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Part 2: Feeding the UBS obsession with North American wealth.
"I’d say, 'Do you want to go to Wimbledon, have lunch and see the match? Do you want to come to Oktoberfest and drink some beer and look at hot girls? Whatever you want to do.' I would go to the Cannes Film Festival, the Venice Film Festival, the Bangkok Film Festival.”
He cultivated contacts among event organizers so he could swing VIP treatment for himself and his clients. "I just generally spent money the way I saw fit," he said. "I wouldn’t go out and buy somebody a Rolex, but I mean, if I spent $500 for a lunch I could justify it."
Birkenfeld got paid, too: A starting salary of 180,000 Swiss francs (just over $170,000) plus an American-style bonus, which in his best year, he said, put him at one million Swiss francs in total compensation (about $946,000). When home from the road, Birkenfeld drove a BMW M5 and split time between a plush apartment in Geneva and a chalet in the shadow of the Matterhorn in the Swiss Alps.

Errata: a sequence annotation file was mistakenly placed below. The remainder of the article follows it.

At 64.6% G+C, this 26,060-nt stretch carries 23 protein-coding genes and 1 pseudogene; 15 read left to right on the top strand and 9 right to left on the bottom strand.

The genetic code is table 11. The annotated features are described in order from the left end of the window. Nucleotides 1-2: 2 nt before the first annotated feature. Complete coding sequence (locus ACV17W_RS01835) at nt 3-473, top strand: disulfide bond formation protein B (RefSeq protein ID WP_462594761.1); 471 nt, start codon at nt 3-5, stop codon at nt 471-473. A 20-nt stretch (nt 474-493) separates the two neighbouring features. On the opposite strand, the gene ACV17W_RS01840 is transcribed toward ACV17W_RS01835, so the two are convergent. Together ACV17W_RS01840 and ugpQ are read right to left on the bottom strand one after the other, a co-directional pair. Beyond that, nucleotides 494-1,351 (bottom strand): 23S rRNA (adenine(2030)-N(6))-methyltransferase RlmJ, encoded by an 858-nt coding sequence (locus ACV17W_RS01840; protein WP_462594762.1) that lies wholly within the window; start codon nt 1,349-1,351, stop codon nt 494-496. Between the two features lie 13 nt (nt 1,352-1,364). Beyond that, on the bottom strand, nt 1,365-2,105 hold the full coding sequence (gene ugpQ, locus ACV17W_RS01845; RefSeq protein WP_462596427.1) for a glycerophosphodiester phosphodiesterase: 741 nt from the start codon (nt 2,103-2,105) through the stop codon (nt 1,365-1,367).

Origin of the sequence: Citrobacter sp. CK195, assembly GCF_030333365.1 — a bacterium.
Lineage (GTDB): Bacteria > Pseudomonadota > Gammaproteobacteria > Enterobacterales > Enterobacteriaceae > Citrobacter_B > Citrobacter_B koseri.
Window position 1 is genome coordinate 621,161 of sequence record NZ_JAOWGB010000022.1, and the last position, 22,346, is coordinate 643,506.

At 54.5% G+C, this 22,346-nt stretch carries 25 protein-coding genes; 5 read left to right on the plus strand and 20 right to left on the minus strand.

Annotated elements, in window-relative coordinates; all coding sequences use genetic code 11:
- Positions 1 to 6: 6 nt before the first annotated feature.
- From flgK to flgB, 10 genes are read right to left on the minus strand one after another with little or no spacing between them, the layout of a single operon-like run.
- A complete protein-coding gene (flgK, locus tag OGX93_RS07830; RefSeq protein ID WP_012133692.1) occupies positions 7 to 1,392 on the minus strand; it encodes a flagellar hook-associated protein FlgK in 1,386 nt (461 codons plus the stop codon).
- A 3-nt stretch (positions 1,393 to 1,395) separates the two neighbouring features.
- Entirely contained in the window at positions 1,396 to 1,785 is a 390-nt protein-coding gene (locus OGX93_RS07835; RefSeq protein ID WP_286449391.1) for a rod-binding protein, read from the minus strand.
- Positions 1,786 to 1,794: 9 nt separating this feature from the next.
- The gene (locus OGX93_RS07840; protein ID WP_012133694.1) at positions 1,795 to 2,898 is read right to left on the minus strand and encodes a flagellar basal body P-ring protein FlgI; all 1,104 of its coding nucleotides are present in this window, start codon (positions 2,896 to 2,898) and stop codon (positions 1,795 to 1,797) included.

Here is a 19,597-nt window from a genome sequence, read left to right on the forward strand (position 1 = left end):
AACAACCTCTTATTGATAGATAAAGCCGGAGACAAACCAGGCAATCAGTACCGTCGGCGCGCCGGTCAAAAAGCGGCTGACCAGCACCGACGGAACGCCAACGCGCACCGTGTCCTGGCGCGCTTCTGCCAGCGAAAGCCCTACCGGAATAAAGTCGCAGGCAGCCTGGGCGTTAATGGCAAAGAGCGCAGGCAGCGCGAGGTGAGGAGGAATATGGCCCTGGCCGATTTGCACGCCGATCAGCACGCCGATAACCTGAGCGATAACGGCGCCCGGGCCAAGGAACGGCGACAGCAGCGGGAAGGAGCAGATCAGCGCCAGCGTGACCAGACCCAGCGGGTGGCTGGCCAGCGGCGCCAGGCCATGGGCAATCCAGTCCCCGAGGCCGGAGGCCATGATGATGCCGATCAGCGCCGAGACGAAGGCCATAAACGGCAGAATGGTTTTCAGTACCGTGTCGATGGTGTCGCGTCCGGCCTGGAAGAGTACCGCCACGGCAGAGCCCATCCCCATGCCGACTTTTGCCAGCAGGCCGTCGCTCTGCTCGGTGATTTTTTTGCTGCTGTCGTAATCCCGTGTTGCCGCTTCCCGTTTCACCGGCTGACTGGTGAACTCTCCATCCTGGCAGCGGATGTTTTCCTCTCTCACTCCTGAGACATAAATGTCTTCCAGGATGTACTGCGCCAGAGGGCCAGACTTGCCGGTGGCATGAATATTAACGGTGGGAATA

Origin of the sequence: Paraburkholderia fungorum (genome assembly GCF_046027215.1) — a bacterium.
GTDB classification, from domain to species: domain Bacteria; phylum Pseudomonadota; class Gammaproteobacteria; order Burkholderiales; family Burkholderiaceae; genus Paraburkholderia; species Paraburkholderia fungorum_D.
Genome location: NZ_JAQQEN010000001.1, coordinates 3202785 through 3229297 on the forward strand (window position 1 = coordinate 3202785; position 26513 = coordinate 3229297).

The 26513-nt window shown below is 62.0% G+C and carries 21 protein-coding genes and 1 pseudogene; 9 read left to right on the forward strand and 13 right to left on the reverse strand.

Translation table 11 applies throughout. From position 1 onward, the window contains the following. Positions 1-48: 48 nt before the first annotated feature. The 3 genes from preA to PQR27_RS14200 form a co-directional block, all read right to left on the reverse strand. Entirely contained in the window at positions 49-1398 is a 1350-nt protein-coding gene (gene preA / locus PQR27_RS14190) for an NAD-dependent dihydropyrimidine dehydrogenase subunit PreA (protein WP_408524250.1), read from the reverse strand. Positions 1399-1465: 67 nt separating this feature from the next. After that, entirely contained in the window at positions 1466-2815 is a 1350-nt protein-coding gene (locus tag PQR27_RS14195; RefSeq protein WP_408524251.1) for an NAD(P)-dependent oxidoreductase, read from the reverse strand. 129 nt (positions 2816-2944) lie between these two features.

Life was arguably sweeter for Birkenfeld than for his fellow cross-border bankers at UBS. Most serviced between 200 and 300 accounts, each account averaging about one million Swiss francs, Birkenfeld said, whereas he got by with a fraction of that — about 20 U.S. clients and 20 more in other countries.
He was able to carry a lighter load because he had a golden goose: a single client with accounts totaling $200 million who more than made up the slack. A billionaire Orange County, Calif., real estate mogul named Igor Olenicoff would be Birkenfeld’s biggest client, and later his nemesis.
Michael Bronner, a New York-based investigative journalist, previously worked for the weekday edition of CBS News/60 Minutes. He has been a freelance contributor to Vanity Fair since 2005. A screenwriter, producer and director, he was also a co-producer on the Universal Pictures/Working Title feature film “Green Zone” about Iraq and an associate producer on the Oscar-nominated “United 93.”